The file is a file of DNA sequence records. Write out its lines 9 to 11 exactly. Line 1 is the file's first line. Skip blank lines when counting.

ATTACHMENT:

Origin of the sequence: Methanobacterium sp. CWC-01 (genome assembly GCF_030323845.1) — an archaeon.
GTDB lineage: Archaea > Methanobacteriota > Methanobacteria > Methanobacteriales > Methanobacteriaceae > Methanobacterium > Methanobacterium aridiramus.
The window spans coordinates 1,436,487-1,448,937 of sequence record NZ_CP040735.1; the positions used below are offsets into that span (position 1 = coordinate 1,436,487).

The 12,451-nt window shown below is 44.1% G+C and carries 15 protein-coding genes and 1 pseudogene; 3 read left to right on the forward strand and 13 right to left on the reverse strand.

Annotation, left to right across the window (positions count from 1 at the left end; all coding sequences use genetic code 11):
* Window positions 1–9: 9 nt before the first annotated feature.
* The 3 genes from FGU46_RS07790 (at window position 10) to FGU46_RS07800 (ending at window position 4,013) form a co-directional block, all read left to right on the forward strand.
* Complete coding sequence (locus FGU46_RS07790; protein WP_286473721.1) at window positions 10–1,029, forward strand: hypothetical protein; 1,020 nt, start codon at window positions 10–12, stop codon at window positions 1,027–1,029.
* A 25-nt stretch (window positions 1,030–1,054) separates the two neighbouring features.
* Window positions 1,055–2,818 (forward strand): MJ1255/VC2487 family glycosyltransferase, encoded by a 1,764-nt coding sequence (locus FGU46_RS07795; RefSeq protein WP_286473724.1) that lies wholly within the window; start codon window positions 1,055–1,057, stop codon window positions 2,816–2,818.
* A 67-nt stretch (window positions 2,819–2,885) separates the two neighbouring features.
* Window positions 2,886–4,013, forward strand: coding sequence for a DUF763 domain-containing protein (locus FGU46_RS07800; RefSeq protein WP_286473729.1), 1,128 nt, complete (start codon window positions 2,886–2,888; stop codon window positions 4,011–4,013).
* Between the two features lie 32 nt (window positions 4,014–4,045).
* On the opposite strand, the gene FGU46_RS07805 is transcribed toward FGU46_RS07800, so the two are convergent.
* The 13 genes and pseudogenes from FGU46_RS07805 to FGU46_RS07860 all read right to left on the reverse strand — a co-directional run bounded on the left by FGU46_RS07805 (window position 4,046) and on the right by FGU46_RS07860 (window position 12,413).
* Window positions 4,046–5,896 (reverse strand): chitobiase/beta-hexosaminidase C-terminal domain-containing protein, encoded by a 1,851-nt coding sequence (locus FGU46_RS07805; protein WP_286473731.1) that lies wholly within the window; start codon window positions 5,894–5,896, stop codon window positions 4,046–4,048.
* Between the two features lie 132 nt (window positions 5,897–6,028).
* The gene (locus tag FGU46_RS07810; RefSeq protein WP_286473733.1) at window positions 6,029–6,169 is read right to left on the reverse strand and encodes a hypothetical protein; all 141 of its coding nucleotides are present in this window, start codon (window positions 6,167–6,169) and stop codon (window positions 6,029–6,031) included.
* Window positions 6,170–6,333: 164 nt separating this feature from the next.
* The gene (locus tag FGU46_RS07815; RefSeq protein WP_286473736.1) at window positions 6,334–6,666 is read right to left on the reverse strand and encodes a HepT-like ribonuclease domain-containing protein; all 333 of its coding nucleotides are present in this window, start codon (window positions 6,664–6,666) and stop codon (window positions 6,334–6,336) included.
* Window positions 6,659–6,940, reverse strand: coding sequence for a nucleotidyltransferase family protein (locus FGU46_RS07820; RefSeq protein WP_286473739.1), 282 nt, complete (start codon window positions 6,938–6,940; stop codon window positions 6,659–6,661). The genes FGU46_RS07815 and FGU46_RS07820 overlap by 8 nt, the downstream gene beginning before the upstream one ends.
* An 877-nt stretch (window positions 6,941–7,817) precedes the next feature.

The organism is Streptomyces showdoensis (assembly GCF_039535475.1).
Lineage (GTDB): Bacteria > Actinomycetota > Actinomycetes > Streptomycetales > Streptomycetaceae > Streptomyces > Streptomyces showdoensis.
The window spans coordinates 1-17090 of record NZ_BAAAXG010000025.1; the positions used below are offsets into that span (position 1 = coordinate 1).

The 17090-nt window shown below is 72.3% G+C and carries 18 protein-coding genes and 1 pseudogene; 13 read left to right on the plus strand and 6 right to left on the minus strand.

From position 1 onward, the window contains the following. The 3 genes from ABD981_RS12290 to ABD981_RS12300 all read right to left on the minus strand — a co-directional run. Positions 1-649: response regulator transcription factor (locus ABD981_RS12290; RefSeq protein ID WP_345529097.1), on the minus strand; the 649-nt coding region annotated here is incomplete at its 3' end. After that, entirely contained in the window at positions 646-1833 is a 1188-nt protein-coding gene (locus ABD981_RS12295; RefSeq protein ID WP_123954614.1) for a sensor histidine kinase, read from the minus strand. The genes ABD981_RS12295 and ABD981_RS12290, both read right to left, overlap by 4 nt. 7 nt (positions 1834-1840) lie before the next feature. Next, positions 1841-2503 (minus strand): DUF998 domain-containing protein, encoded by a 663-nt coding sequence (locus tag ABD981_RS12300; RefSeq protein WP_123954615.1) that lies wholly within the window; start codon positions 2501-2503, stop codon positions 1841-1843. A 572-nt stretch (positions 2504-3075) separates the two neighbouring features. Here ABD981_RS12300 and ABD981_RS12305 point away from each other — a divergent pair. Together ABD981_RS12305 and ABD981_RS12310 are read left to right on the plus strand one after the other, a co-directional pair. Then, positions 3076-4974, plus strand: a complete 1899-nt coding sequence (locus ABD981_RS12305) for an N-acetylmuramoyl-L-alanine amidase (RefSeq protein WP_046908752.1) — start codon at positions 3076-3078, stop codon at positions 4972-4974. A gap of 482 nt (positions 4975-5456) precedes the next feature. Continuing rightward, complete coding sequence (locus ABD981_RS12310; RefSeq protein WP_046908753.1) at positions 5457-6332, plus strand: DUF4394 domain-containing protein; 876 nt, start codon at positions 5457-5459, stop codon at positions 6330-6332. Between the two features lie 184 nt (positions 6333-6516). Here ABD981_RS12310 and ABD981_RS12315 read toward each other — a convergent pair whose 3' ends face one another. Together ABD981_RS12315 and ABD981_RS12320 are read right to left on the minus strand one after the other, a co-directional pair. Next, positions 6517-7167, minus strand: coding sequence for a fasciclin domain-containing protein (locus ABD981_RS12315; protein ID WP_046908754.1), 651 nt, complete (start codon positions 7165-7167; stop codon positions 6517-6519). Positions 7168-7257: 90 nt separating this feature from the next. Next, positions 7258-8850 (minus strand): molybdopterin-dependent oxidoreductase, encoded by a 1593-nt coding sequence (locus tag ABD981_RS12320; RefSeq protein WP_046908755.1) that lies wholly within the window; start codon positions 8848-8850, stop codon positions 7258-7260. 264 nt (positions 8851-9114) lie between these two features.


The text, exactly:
* A 25-nt stretch (window positions 1,030–1,054) separates the two neighbouring features.
* Window positions 1,055–2,818 (forward strand): MJ1255/VC2487 family glycosyltransferase, encoded by a 1,764-nt coding sequence (locus FGU46_RS07795; RefSeq protein WP_286473724.1) that lies wholly within the window; start codon window positions 1,055–1,057, stop codon window positions 2,816–2,818.
* A 67-nt stretch (window positions 2,819–2,885) separates the two neighbouring features.